Bobby Timmons Moanin’ Blues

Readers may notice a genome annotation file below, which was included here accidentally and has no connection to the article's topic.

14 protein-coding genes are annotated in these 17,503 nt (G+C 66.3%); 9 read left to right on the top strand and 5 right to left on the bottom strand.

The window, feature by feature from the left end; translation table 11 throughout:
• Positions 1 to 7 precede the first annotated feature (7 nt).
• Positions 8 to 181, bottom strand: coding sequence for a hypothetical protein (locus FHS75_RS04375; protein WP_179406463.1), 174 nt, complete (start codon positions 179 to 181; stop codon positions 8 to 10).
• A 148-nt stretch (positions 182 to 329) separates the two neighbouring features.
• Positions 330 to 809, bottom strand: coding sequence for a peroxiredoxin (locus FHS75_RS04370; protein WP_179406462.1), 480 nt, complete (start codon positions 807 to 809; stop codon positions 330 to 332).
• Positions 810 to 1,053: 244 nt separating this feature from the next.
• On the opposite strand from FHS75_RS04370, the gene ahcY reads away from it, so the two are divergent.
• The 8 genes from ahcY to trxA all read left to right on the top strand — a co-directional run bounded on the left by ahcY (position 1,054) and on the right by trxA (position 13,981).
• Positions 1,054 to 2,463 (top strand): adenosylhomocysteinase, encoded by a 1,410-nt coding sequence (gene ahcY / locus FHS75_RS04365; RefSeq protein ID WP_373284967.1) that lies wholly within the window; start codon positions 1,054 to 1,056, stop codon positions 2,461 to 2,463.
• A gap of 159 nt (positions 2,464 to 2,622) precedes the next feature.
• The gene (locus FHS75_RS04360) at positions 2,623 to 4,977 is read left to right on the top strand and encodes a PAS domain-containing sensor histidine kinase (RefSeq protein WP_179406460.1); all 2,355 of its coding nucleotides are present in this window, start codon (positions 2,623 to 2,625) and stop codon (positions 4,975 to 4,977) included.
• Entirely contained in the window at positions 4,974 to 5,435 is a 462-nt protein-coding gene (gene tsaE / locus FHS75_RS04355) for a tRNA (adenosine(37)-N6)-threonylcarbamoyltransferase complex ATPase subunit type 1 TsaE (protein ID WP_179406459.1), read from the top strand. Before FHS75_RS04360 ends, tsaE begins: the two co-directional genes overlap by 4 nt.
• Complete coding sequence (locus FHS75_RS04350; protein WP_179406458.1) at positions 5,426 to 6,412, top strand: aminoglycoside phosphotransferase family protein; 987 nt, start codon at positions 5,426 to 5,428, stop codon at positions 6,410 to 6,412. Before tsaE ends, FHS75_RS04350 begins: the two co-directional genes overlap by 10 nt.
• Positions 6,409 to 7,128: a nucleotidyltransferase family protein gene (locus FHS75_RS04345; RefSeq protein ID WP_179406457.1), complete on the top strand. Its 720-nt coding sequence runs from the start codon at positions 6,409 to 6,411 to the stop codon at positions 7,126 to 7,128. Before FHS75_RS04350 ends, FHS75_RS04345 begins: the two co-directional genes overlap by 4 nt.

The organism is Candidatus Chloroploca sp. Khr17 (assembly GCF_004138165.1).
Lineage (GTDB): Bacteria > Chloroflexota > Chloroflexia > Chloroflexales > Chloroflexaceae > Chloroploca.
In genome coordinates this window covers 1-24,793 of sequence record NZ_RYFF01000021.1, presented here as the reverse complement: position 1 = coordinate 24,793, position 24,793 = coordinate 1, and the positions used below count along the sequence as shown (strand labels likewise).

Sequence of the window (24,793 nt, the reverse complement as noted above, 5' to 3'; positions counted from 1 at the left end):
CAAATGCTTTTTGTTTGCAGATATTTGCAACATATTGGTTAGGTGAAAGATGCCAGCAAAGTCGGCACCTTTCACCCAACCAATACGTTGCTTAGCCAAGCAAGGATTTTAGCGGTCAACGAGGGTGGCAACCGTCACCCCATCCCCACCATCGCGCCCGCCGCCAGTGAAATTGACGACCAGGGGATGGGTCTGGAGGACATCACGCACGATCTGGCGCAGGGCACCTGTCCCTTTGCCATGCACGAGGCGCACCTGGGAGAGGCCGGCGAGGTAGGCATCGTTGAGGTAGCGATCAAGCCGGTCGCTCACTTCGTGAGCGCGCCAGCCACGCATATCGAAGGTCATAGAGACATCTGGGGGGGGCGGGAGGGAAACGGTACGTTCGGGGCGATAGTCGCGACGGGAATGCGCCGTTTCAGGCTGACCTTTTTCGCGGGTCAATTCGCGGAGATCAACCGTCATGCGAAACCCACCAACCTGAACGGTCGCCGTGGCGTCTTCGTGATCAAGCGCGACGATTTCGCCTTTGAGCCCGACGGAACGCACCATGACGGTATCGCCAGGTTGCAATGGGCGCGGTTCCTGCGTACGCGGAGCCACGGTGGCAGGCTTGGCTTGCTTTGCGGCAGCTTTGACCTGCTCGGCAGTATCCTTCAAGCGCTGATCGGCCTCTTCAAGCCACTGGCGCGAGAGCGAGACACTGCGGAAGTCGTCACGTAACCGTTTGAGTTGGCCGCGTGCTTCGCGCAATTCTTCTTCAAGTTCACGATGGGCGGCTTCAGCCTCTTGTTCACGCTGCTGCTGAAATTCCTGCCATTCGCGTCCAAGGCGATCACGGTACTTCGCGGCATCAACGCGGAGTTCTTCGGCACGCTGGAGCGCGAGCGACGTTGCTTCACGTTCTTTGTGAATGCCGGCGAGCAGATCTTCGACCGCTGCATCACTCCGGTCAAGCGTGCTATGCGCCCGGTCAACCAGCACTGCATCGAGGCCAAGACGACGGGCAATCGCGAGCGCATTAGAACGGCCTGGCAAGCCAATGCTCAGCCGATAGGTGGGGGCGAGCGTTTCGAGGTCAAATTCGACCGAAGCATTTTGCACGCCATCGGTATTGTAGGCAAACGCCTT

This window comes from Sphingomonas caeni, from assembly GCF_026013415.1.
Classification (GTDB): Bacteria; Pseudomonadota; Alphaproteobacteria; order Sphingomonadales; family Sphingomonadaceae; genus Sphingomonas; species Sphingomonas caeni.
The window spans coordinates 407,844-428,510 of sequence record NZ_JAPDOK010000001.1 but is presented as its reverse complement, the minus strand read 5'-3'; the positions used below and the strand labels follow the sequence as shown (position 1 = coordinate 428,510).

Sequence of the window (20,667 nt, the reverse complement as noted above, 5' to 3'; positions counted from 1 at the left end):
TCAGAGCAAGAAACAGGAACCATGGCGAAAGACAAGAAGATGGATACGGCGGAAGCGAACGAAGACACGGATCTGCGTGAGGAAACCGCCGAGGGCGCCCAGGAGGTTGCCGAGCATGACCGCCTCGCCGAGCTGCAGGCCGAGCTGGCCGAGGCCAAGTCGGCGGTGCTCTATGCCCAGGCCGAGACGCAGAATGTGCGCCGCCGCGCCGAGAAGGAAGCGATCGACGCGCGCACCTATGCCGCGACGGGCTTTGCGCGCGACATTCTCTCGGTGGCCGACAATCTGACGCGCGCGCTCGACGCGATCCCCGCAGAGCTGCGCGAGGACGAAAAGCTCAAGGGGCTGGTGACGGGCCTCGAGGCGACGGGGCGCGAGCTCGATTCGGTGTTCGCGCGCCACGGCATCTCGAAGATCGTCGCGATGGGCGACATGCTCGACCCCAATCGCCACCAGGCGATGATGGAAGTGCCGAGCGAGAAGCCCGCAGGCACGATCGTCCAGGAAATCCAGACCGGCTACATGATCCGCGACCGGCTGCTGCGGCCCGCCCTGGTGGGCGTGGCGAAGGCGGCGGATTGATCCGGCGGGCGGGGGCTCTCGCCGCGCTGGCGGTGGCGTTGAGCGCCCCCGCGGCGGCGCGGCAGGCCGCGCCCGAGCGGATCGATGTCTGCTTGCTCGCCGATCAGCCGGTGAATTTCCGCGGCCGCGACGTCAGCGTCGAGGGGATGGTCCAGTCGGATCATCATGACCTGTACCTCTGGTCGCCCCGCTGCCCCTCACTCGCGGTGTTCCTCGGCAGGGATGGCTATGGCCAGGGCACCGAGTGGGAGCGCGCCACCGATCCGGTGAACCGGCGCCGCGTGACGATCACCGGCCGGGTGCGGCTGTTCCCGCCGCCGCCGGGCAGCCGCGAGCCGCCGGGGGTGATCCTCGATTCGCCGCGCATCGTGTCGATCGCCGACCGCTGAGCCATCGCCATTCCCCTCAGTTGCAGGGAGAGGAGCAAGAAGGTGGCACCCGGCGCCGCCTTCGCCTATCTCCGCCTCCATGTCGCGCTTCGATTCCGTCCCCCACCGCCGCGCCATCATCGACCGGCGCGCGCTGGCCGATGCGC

Perhaps if he hadn’t died at the age of just 38 in 1974, Bobby Timmons’ name would be accorded the same reverence in soul-jazz circles as Donald Byrd or Roy Ayers. As it is, he left behind an under-appreciated body of work that charted out new directions in soulful excursions into jazz. He never got around to being as far out into the amorphously funky free jazz Byrd or Miles Davis blew into the ether, though, being much too firmly grounded in his blues piano roots to get overly metaphysical. But cutting his teeth with Art Blakey and Cannonball Adderley, two of the bona fide godfathers of soul-jazz, endowed Timmons with a maturity and assurance beyond his years, hence the simultaneous grace and verve of Moanin’ Blues, which serves nicely as both a belated summation and introduction to his all-too-short career. (Prestige)